Digital payments lag surprisingly far behind in Latin America, despite the growth in eCommerce, smartphones and mobile internet. Just 120 million Latin American consumers — 18% — use a FinTech, digital wallet or neobank account, compared to 46% of consumers in Asia-Pacific, a region considered to be leading the shift toward cashless payments. Only 41% of consumers in Argentina, 59% in Brazil and 25% in Mexico possessed debit cards as of March, compared to 80% in the U.S., and just 19% of Latin Americans have credit cards.
The region is catching up quickly, however. Digital payments doubled as a share of total payments in the region between the start of the pandemic and late 2020, according to a report from Mastercard. Other research revealed that 40 million Latin American consumers began to use banking services for the first time during this period, with many of them leveraging digital banking solutions. Government support payments have largely encouraged this shift. Colombian authorities allowed consumers to receive emergency pandemic payments via digital wallets, for example, and the Brazilian government recently used a state-sponsored banking app to distribute social support payments to 36 million recipients who previously did not have bank accounts.
Cash Vouchers and Installment Payments Are Key Variables
Alternative payment methods also figure heavily into Latin America’s payment ecosystem. Various forms of cash vouchers are common throughout the region, such as those offered by Colombia’s Baloto. Shoppers can pay for their online purchases by generating a digital Baloto certificate and paying it in cash at one of the company’s physical shops. Consumers opt for voucher payments for a variety of reasons, including lack of access to a payment card or digital wallet, the seller not accepting methods available to the buyer, and concerns about the safety of fully digital transactions.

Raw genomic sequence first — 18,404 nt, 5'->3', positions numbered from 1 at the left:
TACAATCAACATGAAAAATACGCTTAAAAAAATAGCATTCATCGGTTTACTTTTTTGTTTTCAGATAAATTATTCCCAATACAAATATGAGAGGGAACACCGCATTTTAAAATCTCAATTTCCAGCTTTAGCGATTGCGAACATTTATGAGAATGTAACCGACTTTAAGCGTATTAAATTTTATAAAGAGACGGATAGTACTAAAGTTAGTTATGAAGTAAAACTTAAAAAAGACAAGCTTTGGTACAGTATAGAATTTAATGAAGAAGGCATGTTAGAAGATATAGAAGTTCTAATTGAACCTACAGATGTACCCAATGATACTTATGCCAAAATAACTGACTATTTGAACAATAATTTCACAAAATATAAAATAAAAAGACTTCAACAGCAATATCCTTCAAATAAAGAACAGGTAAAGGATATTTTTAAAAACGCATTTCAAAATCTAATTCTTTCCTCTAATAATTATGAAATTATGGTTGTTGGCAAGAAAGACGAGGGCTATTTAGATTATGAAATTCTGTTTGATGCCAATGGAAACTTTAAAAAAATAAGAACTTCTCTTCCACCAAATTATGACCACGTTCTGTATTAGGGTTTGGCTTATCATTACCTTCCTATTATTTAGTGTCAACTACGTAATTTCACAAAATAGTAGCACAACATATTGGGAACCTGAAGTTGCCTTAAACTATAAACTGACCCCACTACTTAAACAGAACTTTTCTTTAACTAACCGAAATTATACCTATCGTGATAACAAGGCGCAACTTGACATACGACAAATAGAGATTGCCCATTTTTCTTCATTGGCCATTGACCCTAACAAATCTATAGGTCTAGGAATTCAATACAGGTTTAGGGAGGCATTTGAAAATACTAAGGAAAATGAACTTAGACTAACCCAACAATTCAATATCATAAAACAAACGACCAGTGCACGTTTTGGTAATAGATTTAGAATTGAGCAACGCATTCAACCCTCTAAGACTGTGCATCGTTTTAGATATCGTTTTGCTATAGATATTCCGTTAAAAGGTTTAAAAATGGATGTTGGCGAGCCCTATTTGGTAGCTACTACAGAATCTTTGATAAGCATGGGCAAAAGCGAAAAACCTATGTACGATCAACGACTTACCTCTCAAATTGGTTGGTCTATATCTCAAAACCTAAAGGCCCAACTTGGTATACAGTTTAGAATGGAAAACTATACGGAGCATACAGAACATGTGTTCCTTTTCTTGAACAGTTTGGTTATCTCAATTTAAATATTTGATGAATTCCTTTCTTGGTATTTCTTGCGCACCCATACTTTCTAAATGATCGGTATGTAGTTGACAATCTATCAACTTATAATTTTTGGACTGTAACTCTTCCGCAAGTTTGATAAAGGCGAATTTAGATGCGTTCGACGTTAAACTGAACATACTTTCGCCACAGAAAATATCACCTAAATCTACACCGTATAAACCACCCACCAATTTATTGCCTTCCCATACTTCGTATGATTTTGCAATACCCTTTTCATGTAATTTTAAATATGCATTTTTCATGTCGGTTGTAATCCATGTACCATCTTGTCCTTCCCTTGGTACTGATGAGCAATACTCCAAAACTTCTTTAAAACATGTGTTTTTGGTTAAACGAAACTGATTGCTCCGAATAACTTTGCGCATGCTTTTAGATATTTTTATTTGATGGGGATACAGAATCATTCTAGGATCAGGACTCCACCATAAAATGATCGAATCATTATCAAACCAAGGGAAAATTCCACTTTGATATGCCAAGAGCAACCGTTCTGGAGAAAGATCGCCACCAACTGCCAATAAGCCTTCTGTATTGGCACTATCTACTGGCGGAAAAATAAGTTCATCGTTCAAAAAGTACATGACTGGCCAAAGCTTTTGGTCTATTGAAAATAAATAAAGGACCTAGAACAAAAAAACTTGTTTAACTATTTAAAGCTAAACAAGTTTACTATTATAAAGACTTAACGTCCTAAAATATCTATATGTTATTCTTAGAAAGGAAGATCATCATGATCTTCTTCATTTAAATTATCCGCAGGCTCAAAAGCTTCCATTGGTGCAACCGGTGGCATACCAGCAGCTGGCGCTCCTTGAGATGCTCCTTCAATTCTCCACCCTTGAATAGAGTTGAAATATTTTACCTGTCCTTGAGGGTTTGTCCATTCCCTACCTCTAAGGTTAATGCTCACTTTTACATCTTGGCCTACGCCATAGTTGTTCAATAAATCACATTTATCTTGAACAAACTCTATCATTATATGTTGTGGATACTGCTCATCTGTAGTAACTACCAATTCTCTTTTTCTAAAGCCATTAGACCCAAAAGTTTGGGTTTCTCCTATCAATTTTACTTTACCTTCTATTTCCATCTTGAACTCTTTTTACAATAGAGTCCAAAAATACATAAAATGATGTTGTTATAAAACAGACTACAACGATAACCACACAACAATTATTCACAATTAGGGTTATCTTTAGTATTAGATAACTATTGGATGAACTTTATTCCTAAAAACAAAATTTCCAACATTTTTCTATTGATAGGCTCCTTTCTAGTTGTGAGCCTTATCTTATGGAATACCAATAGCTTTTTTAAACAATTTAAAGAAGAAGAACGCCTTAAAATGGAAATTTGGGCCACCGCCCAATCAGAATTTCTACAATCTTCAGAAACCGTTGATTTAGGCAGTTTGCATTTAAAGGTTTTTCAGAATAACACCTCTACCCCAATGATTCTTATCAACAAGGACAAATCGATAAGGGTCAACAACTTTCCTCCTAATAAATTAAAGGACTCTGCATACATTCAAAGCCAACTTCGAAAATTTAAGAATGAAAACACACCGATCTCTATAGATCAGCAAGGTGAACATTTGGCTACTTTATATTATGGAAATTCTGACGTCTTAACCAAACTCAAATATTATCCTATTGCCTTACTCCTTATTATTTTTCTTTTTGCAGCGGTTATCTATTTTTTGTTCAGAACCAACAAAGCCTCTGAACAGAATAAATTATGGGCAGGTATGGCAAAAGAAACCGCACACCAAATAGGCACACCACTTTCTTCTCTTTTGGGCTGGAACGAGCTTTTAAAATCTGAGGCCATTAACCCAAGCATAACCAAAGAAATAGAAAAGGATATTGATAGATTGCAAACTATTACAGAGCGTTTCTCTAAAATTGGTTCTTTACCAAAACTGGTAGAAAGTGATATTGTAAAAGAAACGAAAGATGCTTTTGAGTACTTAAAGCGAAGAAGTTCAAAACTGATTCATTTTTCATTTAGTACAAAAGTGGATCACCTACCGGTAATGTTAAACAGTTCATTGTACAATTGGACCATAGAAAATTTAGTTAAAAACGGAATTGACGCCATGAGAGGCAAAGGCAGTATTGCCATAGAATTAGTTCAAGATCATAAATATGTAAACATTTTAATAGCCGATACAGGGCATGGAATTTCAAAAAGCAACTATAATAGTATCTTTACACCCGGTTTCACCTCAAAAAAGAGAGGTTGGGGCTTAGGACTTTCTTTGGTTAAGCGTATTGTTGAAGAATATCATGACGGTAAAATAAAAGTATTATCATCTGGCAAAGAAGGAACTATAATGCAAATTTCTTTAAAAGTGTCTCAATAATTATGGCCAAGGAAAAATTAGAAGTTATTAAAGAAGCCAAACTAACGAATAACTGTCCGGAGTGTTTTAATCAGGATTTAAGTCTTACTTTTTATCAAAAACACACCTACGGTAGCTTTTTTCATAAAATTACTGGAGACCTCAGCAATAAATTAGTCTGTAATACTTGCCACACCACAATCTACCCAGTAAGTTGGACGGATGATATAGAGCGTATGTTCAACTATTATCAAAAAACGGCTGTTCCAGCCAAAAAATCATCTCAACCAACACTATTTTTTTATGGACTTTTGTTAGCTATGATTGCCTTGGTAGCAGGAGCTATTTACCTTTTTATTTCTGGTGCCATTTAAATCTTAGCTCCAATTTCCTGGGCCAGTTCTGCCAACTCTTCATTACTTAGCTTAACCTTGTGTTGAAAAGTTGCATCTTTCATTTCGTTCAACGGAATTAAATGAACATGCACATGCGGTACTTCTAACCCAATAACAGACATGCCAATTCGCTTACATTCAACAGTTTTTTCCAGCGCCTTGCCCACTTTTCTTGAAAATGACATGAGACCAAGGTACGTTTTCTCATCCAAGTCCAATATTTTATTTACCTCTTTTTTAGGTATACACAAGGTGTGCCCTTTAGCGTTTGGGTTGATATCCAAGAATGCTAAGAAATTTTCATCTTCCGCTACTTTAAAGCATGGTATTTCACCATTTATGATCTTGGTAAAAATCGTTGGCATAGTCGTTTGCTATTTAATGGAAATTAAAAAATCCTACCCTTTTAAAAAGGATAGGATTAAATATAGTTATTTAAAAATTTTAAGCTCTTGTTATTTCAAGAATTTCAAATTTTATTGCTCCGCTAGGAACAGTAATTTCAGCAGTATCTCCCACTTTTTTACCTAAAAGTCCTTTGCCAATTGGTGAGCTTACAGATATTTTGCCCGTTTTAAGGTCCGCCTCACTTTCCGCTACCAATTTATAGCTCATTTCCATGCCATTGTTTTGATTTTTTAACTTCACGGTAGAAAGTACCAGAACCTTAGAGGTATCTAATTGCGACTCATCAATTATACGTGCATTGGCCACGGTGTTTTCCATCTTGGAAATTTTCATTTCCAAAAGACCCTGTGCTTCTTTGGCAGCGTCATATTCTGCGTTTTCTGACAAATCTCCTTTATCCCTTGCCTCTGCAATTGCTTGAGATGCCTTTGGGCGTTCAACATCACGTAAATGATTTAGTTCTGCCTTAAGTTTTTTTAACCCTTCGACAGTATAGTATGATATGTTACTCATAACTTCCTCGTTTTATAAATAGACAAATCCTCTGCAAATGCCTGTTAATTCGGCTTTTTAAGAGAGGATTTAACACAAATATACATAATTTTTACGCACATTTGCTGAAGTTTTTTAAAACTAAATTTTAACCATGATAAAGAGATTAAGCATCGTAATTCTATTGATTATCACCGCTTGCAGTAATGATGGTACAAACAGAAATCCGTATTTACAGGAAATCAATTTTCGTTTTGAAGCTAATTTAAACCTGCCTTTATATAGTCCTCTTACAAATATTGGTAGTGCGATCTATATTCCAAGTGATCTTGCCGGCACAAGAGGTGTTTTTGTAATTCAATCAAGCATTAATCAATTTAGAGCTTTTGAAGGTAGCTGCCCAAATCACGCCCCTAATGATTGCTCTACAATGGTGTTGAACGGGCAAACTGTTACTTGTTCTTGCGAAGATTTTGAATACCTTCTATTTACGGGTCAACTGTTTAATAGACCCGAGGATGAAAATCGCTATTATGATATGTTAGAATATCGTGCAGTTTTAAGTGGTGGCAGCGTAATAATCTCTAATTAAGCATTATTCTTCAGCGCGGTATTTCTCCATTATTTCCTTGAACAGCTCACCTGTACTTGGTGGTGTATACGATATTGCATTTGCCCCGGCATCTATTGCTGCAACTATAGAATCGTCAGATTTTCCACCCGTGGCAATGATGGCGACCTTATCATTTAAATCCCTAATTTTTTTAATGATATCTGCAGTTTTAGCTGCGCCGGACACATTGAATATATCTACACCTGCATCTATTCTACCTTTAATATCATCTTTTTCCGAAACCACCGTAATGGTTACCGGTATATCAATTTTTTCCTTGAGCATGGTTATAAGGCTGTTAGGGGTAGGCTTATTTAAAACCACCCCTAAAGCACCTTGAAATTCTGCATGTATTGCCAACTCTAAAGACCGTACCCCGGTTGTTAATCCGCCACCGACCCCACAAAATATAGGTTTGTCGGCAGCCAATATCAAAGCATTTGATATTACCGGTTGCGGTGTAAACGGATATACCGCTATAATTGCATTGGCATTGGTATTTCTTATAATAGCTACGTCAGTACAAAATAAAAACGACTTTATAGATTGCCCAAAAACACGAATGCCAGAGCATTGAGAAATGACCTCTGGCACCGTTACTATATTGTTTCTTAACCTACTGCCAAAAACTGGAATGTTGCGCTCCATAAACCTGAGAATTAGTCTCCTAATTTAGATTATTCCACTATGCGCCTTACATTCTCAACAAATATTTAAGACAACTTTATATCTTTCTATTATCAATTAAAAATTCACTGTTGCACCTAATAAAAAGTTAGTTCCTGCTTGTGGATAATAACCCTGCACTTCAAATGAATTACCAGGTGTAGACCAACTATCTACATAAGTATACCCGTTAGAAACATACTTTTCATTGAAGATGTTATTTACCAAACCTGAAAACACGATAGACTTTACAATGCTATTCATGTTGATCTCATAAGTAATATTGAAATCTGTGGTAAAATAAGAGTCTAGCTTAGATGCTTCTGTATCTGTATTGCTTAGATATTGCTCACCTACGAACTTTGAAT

Another unique characteristic is the prominence of installment payments, which dominate eCommerce sales in Latin America, accounting for over 60% of transactions. The region’s lack of credit cards might help explain this, since many consumers wishing to pay for larger purchases over time do not need a card to do so. This is not merely a function of buyers being strapped for cash, however. In economies with high inflation rates or rapidly depreciating currencies, it can be highly advantageous to delay settlement for one’s purchases, especially if coupled with parking the funds in a high-interest account or more stable currency. Argentina represents an extreme example, with inflation recently topping 50% per year.
How PSPs Can Answer Consumers’ Payment Demands
PSPs should not mistake the current state of payments for what consumers prefer. The stickiness of cash and the penetration of credit and debit cards and digital payments does not mean Latin American consumers are satisfied with existing solutions. Research indicates that actually the opposite is true.
A report found that 83% of Latin American consumers are open to using more cutting-edge payment methods and technologies, such as cryptocurrencies, QR codes and biometric authentication-based transactions, and that 72% have tried a new form of payment as a result of the pandemic. Fifty-nine percent agreed that they prefer not to purchase from merchants that do not accept any electronic payments, and these consumer demands heighten expectations for a wider variety of advanced payment options. The market opportunity in Latin America therefore is massive for PSPs, which can help drive digital and mobile payment use for more satisfying shopping experiences.